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Martin, as I am still working my way through my St. Croix folders, I have a mix of RX100 and D800 (36mp) images.  They are all good, but after shooting the Fuji for awhile and really liking the images, I did note that my dip into developing the D800 images the past few days has amazed me all over again with the resolution.

 

One of the things that stands out to me as most instantly noticeable is the superior sky/cloud detail and general sky rendition that the D800 gives in comparison to the Fuji.  

That said, the X-t1 will still be the kit I travel with this year.  That's my whole reason for buying it, is the light weight and size of the kit.

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Failing a otherwise great image in editing, because you used the wrong equipment, will snap yourself back into photographic reality.

 

There is no free lunch when it comes to muddling through weight, miles walked, bad back, border control, security, carry on, theft, excess baggage, invisibility, irate travel companions.

 

My wife will look out the window and say "spectacular picture" I will say, "too bad we are trapped in this restaurant eating supper".

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Betty, my X-T1 will continue to be my everday camera and I will certainly use it more often than my Canon kit. I guess I will make more exposures with Canon in any given period, essentially because for sport I shoot much more (~1.5K in a day at the powerboats before culling) because the hit rate is lower than the more considered travel work. I shoot very few, and then only short, sequences even with sport - I find about 95% of the time the best shot is the first, the one I timed. I don't machine gun as I hear so many people doing; I could never afford to with film when I was learning my craft. The only exception is where there is an incident, usually a crash or spin as I shoot quite a lot of motorsport.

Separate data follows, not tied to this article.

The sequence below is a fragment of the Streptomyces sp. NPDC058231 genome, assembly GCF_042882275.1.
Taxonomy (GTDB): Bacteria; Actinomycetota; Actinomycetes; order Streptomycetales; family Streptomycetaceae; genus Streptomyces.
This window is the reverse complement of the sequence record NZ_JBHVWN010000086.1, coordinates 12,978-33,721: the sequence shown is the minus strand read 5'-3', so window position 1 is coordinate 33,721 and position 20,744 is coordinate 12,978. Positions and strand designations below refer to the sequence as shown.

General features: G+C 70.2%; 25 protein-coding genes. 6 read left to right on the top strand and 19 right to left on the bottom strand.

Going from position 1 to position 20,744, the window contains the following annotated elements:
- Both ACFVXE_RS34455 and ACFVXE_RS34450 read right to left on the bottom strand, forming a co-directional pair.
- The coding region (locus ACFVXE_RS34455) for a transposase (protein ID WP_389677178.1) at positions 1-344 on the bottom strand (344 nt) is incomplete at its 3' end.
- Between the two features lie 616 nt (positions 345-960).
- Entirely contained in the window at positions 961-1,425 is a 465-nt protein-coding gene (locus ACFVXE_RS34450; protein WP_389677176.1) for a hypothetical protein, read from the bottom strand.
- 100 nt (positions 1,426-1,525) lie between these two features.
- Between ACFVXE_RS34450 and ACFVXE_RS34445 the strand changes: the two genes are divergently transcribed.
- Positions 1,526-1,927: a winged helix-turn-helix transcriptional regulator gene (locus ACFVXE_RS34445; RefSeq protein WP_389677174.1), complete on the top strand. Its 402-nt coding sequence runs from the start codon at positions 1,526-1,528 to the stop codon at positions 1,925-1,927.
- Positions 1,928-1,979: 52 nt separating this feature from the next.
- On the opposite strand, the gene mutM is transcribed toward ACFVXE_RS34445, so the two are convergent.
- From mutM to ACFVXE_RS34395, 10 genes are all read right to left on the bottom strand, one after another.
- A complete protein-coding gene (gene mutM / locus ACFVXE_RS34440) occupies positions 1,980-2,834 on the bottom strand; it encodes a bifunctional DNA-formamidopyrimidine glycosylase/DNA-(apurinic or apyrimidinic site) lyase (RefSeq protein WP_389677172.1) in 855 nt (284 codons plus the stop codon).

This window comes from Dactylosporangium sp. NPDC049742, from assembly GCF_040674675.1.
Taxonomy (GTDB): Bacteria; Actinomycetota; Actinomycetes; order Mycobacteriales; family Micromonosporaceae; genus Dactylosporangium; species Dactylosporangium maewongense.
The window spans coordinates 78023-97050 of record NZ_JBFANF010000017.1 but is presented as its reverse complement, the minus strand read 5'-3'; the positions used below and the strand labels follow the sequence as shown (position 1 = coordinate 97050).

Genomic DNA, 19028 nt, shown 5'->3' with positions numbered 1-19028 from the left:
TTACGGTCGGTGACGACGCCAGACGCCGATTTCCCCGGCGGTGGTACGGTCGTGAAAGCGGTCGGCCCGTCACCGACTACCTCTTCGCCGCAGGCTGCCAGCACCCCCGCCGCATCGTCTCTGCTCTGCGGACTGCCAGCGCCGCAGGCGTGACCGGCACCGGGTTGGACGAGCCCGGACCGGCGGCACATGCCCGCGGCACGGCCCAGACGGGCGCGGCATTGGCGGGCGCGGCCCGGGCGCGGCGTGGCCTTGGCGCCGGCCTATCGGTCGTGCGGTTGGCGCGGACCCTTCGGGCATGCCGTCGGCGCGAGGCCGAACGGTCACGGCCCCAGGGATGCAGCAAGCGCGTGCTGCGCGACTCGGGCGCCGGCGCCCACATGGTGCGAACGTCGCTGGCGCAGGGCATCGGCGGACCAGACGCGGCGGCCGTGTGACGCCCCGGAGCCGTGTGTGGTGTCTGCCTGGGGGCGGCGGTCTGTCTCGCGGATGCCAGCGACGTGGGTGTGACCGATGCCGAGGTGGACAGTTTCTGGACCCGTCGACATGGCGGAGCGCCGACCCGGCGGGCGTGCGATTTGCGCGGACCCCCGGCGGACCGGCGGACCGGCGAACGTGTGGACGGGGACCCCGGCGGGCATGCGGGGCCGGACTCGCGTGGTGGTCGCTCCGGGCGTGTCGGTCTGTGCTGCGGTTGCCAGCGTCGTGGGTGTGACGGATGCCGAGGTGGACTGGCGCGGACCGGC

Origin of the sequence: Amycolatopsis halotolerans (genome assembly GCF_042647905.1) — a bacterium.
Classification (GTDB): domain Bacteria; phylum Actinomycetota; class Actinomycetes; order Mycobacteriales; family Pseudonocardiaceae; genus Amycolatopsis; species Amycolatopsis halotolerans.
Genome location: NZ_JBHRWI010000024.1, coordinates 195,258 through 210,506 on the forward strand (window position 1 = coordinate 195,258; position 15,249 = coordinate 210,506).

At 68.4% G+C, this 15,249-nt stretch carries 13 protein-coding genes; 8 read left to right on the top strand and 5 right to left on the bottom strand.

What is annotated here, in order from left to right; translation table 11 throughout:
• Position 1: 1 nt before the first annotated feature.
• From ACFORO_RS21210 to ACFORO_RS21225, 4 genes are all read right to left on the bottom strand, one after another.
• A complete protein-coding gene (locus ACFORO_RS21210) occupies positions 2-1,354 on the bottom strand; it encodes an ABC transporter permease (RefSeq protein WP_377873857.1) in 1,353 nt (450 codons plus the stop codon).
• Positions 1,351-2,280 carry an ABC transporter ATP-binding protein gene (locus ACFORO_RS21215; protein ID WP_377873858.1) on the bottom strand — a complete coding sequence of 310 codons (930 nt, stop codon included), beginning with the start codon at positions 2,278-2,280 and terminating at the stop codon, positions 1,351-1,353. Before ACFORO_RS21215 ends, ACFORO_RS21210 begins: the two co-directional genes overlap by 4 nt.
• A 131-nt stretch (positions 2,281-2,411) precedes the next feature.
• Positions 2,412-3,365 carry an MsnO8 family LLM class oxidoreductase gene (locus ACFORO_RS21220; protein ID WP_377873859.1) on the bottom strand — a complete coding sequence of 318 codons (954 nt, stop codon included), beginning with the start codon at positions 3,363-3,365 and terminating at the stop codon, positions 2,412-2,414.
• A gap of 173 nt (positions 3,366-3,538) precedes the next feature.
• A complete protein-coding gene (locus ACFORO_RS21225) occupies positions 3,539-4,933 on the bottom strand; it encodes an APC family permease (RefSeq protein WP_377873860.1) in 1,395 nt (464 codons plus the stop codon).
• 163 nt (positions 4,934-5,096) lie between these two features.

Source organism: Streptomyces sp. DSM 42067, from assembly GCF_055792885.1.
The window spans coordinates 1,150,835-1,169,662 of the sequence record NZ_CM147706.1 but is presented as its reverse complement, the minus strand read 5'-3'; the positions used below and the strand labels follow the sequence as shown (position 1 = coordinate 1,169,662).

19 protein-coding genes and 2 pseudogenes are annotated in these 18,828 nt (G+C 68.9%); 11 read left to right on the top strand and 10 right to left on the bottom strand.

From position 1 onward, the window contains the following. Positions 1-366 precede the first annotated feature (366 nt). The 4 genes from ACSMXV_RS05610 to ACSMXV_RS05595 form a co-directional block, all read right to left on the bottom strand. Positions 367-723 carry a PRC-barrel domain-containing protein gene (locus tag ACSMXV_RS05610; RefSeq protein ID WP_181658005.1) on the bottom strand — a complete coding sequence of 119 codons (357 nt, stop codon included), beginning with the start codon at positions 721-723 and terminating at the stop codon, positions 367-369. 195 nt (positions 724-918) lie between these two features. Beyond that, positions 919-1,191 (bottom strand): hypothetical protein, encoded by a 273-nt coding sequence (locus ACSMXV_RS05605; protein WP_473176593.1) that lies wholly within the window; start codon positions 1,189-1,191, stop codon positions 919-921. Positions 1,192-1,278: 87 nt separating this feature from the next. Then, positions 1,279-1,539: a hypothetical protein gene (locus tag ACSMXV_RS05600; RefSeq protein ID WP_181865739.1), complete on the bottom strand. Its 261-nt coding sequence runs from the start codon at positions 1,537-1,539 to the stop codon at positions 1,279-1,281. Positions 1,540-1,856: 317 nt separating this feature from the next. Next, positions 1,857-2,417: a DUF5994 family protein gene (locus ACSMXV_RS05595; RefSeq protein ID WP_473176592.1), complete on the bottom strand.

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Failing a otherwise great image in editing, because you used the wrong equipment, will snap yourself back into photographic reality.

 

There is no free lunch when it comes to muddling through weight, miles walked, bad back, border control, security, carry on, theft, excess baggage, invisibility, irate travel companions.

 

My wife will look out the window and say "spectacular picture" I will say, "too bad we are trapped in this restaurant eating supper".

Absolutely.

 

That is why I used the powerboats free practice period in the morning to see what I could do with variations in technique with the Fuji and then switched to my proven Canon for the actual races. But it is also too easy to take too much kit and not be in a fit state to do any photography! It is all about having the experience to know what you will actually need rather than taking kit "just in case" and never using it - been there done that and had the sore back to prove it. As I said thank heaven for zooms.

Edited by Martin P Wilson

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I suspect that in the next couple of years we will start seeing mirrorless pro cameras and this will radically change the whole ball game. No shortage of book ends come the day.

 

dov

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I suspect that in the next couple of years we will start seeing mirrorless pro cameras and this will radically change the whole ball game. No shortage of book ends come the day.

 

dov

I agree entirely - as I say the sailing ship effect is manifest for dslrs.

 

Pro mirrorless, if not at this Photokina, the next in 2016 (actually that feels a bit too late). They will probably be the norm in 5 years.

Edited by Martin P Wilson

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The sound of a imitation shutter in a pro camera,  dread the thought,  i love the sound of high end pro DSLRS going off!  as i love the sound of the old V8 engines from earlier times.

 

Paul.